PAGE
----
Recycling in Holland and how this defines the Dutch culture #ExpatLife #ThisisHolland

recycle 1I was recently shocked when a fairly new arrival to The Hague from Baltimore started complaining about recycling in Holland. She claimed that it was way easier – in Baltimore of all places – than in The Hague. Naturally, I started defending my adopted country. But we recycle everything here, I nearly shouted, plastic, paper, batteries, appliances, glass! She, very reluctantly, agreed with me but then added, “You have to do it all yourself!” This is when I shut up. Not because I didn’t have anything to say (I always have something to say), but because I was having an aha! moment. Dutch culture is all about doing it yourself and standing up for yourself. In fact, in my humble (albeit somewhat loud) opinion, it defines the culture.

recycle 2Health care is a good example of this ‘do it yourself’-culture. Health care in The Netherlands is very affordable and is available to everyone. You don’t have to have a job or much income to get health care. When I returned to The Netherlands without my husband (and his income), I merely signed up with the provider of my choice and started paying. No long lists regarding previous existing conditions or any of that rigmarole. The only difficult thing was figuring out how many physical therapy sessions per year this worn out body needed.

Nevertheless, foreigners complain about the health care system here ad nauseum. I initially thought this was a language problem. After all, I didn’t have all these complaints others had and I speak Dutch. It must be a language barrier, I assumed. Here in The Hague, however, I nearly have to fight native Dutch to speak their language with me. The language can’t be the problem, then, but what is the problem?

After an extensive and totally unscientific study, I’ve come to the conclusion that it’s a culture issue. Dutch women know that if they want their doctor to perform a study or send them to a specialist or whatever, they have to demand it. Demand makes it sound like you need to yell at your doctor or something, but that’s not really how it works. As the Dutch saying goes, je moet sterk in je schoenen staan. (You have to stand strong in your shoes.) Basically, you need to be self-confident.

For example, you always have a right to a second (medical) opinion. No one’s going to help you with it, though. You are responsible for starting the procedure with your insurance company, getting your general practitioner’s approval, finding a clinic to go to for the second opinion, and gathering your medical file. It’s a total pain in the ass because no one is going to help you. Sure, the insurance company will answer your questions, but it’s up to you to make sure all the boxes are ticked before you show up at the specialist for your second opinion.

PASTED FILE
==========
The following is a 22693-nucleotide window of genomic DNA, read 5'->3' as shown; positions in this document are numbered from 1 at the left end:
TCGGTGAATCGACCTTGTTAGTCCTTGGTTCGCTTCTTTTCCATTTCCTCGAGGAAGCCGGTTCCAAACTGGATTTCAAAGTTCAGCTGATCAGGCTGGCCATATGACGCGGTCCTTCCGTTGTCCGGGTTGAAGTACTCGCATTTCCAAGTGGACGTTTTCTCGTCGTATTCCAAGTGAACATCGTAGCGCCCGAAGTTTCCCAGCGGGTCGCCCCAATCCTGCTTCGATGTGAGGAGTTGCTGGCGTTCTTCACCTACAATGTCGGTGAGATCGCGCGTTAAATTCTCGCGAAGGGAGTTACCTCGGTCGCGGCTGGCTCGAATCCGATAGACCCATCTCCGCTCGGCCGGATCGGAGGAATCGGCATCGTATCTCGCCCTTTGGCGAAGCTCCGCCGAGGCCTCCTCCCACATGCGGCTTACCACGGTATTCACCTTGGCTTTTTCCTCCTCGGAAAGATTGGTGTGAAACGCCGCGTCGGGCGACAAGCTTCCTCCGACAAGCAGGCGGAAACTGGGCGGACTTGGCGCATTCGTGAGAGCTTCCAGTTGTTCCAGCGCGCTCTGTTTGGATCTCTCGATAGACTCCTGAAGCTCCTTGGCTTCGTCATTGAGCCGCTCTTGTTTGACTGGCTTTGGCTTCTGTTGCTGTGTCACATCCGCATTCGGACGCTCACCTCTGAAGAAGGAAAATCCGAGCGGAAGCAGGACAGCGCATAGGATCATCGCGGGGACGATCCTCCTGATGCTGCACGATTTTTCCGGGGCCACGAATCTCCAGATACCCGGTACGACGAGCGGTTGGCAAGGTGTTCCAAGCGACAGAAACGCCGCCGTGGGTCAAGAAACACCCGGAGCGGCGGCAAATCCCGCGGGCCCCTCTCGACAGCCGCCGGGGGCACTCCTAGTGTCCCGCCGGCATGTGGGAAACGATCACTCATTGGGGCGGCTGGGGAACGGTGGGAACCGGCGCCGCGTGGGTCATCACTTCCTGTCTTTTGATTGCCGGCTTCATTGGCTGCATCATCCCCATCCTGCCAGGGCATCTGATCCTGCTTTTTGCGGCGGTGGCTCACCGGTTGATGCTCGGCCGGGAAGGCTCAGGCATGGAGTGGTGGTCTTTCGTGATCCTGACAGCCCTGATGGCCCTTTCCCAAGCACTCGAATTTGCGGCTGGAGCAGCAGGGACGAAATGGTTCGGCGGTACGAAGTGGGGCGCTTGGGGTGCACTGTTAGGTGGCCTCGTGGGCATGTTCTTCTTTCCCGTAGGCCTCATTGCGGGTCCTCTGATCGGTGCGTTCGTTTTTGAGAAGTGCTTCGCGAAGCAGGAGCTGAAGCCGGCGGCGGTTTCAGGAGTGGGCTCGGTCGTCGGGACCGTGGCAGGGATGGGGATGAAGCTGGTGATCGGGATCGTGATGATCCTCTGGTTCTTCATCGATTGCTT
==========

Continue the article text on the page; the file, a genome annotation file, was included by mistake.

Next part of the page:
recycle 3The same applies to recycling (at least in The Hague). No one’s going to come pick up your glass bottles, batteries, or plastic and metal containers. Nope. You need to collect these items separately before taking them to the collection points throughout the city. (If anyone from The Hague government is reading, can you please add more places to collect plastic?) We live in an apartment with no storage opportunities, so it’s a pain to find places to store paper, glass, plastic bottles, and returnable plastic bottles. But, like the majority of residents, we just get on with it and do it ourselves because it’s important.

What about your country?

 

5 thoughts on “Recycling in Holland and how this defines the Dutch culture #ExpatLife #ThisisHolland

  1. ianbboyd says:

    In Australia, we get 10 cents for taking back the bottles and cans from drinks like beer, coke, orange juice etc. The rest gets picked up fortnightly in big bins they provide. Pretty good really. But what I want to know, is whether Moet translates to ‘standing’, ‘strong’ or ‘shoes’. None of those sound like an expensive drink. We also don’t get 10 cents back on Moet bottles which I cannot explain.

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  2. Widdershins says:

    Heavens to Murgatriod! Separate one’s own recycling!!! What is the world coming to?

    Once a week I empty the recycling bin in the kitchen and sort everything into their respective categories: soft plastics, hard plastics, paper, corrugated cardboard, etc. And a few times a year when we’ve amassed enough garbage (stuff that absolutely can’t be recycled/reused/repurposed) we load everything up and take it to the recycling center/dump. We do live in a rural area that has no curb-side service though. 🙂 … and that’s how it is in Canada, or at least my little part of it. 😀

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